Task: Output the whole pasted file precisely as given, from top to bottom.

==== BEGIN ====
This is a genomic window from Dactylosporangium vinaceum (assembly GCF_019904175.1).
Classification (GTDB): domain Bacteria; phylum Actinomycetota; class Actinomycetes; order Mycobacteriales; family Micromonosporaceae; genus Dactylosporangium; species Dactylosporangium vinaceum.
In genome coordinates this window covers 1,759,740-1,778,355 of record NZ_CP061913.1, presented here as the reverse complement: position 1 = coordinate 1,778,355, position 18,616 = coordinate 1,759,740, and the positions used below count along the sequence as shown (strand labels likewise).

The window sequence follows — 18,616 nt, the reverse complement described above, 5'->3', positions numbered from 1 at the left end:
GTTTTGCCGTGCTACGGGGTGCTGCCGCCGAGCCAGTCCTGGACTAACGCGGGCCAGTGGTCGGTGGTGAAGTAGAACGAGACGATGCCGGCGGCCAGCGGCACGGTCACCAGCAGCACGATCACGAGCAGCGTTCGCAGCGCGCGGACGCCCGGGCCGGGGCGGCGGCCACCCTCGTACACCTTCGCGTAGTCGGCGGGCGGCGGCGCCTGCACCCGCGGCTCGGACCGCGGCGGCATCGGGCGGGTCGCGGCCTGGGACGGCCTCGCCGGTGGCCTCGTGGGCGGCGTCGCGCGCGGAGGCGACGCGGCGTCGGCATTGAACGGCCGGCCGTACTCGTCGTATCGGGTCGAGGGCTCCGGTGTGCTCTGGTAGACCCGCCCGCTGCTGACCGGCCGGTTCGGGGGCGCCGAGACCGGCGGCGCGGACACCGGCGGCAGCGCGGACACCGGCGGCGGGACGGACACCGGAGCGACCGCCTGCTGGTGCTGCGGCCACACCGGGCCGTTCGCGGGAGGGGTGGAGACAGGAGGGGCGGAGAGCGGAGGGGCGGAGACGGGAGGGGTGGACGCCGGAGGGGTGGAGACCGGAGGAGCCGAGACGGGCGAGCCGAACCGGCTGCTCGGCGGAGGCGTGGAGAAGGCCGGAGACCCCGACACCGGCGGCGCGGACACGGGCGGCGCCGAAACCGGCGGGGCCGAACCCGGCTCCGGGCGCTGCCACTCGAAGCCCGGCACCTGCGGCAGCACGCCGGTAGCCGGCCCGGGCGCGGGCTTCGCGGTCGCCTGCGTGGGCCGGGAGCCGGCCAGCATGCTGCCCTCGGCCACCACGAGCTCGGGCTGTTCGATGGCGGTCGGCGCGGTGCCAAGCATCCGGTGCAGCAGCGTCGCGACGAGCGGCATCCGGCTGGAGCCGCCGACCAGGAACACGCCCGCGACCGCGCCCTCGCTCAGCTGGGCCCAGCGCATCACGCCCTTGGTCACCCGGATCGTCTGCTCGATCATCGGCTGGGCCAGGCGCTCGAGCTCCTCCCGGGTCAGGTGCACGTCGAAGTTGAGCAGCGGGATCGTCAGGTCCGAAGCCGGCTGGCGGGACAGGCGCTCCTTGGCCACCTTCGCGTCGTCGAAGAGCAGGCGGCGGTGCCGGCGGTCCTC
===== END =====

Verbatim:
This is a genomic window from Dactylosporangium vinaceum (assembly GCF_019904175.1).
Classification (GTDB): domain Bacteria; phylum Actinomycetota; class Actinomycetes; order Mycobacteriales; family Micromonosporaceae; genus Dactylosporangium; species Dactylosporangium vinaceum.
In genome coordinates this window covers 1,759,740-1,778,355 of record NZ_CP061913.1, presented here as the reverse complement: position 1 = coordinate 1,778,355, position 18,616 = coordinate 1,759,740, and the positions used below count along the sequence as shown (strand labels likewise).

The window sequence follows — 18,616 nt, the reverse complement described above, 5'->3', positions numbered from 1 at the left end:
GTTTTGCCGTGCTACGGGGTGCTGCCGCCGAGCCAGTCCTGGACTAACGCGGGCCAGTGGTCGGTGGTGAAGTAGAACGAGACGATGCCGGCGGCCAGCGGCACGGTCACCAGCAGCACGATCACGAGCAGCGTTCGCAGCGCGCGGACGCCCGGGCCGGGGCGGCGGCCACCCTCGTACACCTTCGCGTAGTCGGCGGGCGGCGGCGCCTGCACCCGCGGCTCGGACCGCGGCGGCATCGGGCGGGTCGCGGCCTGGGACGGCCTCGCCGGTGGCCTCGTGGGCGGCGTCGCGCGCGGAGGCGACGCGGCGTCGGCATTGAACGGCCGGCCGTACTCGTCGTATCGGGTCGAGGGCTCCGGTGTGCTCTGGTAGACCCGCCCGCTGCTGACCGGCCGGTTCGGGGGCGCCGAGACCGGCGGCGCGGACACCGGCGGCAGCGCGGACACCGGCGGCGGGACGGACACCGGAGCGACCGCCTGCTGGTGCTGCGGCCACACCGGGCCGTTCGCGGGAGGGGTGGAGACAGGAGGGGCGGAGAGCGGAGGGGCGGAGACGGGAGGGGTGGACGCCGGAGGGGTGGAGACCGGAGGAGCCGAGACGGGCGAGCCGAACCGGCTGCTCGGCGGAGGCGTGGAGAAGGCCGGAGACCCCGACACCGGCGGCGCGGACACGGGCGGCGCCGAAACCGGCGGGGCCGAACCCGGCTCCGGGCGCTGCCACTCGAAGCCCGGCACCTGCGGCAGCACGCCGGTAGCCGGCCCGGGCGCGGGCTTCGCGGTCGCCTGCGTGGGCCGGGAGCCGGCCAGCATGCTGCCCTCGGCCACCACGAGCTCGGGCTGTTCGATGGCGGTCGGCGCGGTGCCAAGCATCCGGTGCAGCAGCGTCGCGACGAGCGGCATCCGGCTGGAGCCGCCGACCAGGAACACGCCCGCGACCGCGCCCTCGCTCAGCTGGGCCCAGCGCATCACGCCCTTGGTCACCCGGATCGTCTGCTCGATCATCGGCTGGGCCAGGCGCTCGAGCTCCTCCCGGGTCAGGTGCACGTCGAAGTTGAGCAGCGGGATCGTCAGGTCCGAAGCCGGCTGGCGGGACAGGCGCTCCTTGGCCACCTTCGCGTCGTCGAAGAGCAGGCGGCGGTGCCGGCGGTCCTC